Straight out of Minority Report, the Santa Cruz, CA, police department is using a computer program to predict where crimes will happen. Once the computer delivers the data, they send officers to those areas, before anyone reports a crime, to be ready in advance.
This computer program in place since July, 2011, when the department saw that police forces were dwindling due to funding, and because of that, crimes were naturally increasing. A group of mathematicians, anthropologists, and criminologists developed the software. The New York Times stated that the software uses an algorithm that is similar to that used for earthquake prediction:
Based on models for predicting aftershocks from earthquakes, it generates projections about which areas and windows of time are at highest risk for future crimes by analyzing and detecting patterns in years of past crime data. The projections are recalibrated daily, as new crimes occur and updated data is fed into the program. On the day the women were arrested, for example, the program identified the approximately one-square-block area where the parking garage is situated as one of the highest-risk locations for car burglaries.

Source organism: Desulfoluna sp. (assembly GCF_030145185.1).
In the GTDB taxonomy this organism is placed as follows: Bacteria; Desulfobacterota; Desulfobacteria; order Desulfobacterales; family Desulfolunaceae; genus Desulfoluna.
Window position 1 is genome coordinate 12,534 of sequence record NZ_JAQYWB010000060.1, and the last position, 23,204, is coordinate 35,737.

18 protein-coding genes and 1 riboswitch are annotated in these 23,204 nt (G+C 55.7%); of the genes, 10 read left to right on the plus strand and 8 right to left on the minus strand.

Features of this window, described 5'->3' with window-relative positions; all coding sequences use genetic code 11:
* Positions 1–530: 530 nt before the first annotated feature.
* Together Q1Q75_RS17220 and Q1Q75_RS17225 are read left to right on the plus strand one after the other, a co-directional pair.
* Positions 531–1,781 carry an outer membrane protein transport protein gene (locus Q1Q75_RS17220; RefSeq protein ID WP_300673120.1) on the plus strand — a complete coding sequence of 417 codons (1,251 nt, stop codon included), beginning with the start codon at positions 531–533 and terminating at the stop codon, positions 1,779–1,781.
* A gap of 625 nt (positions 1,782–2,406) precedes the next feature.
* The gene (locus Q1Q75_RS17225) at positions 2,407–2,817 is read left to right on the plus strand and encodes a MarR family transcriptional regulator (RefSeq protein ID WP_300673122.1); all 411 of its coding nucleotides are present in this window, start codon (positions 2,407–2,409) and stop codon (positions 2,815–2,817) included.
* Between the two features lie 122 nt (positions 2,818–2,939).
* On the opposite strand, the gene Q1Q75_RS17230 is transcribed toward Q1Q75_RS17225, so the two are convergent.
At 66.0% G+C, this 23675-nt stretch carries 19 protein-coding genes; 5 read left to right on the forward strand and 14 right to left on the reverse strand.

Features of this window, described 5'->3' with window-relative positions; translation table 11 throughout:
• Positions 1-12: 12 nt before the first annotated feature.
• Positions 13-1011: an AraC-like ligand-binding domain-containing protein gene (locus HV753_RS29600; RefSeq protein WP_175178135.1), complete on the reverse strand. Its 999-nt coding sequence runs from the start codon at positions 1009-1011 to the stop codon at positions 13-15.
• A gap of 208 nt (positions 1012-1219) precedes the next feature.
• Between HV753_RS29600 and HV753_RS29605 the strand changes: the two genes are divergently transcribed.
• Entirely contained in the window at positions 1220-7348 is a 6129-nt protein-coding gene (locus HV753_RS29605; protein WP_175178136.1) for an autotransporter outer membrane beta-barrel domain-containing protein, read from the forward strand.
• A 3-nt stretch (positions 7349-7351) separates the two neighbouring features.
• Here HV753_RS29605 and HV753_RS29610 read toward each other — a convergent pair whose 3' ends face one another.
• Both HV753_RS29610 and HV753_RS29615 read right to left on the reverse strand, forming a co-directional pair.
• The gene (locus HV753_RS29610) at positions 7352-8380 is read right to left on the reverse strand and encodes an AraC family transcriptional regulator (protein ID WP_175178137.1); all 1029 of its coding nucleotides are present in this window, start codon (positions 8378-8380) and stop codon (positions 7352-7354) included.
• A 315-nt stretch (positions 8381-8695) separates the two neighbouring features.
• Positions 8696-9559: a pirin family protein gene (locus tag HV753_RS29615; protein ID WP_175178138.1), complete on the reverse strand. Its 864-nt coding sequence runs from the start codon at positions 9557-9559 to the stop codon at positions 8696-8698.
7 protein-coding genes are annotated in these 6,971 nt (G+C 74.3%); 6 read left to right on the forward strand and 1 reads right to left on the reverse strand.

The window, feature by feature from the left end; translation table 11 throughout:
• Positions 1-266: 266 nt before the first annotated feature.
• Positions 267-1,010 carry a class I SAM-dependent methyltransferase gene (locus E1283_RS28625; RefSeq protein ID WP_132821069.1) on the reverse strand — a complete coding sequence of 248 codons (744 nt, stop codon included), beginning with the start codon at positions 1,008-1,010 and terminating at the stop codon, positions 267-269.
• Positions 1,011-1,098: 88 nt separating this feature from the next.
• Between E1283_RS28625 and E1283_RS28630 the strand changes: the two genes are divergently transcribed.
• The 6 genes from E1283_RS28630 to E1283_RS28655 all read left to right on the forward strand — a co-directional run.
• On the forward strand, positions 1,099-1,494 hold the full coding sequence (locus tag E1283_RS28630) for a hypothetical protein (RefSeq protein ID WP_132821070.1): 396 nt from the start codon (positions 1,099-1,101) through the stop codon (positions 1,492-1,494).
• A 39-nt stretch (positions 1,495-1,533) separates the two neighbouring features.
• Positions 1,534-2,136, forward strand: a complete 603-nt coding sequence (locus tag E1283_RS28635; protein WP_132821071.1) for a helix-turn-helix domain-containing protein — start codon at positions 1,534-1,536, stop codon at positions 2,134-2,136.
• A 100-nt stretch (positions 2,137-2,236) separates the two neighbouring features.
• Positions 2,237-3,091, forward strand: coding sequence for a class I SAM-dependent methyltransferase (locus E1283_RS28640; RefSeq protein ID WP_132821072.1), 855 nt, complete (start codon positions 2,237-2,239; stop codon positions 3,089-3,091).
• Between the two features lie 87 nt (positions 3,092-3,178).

Those women were looking into cars in the garage and were arrested, not because of someone calling them in, but because a computer said that the area had a very good chance of a crime happening. After the women were taken into custody, they discovered that one woman had outstanding warrants, while the other was carrying illegal drugs. They were not charged for auto theft, but they were still taken to jail for the warrants and the illegal drugs.
Just to clarify any questions that you may have: the Santa Cruz police is not just using this system to catch criminals. Instead, the computer program divides Santa Cruz into 500×500 foot chunks and then it lists the top 10 areas for possible crime locations. When an officer is in the area and is not doing anything, he pays extra attention to those areas in case he notices anything out of place. This would be amazing if we could locate a future crime on a computer screen as easy as we determine when it’s going to rain.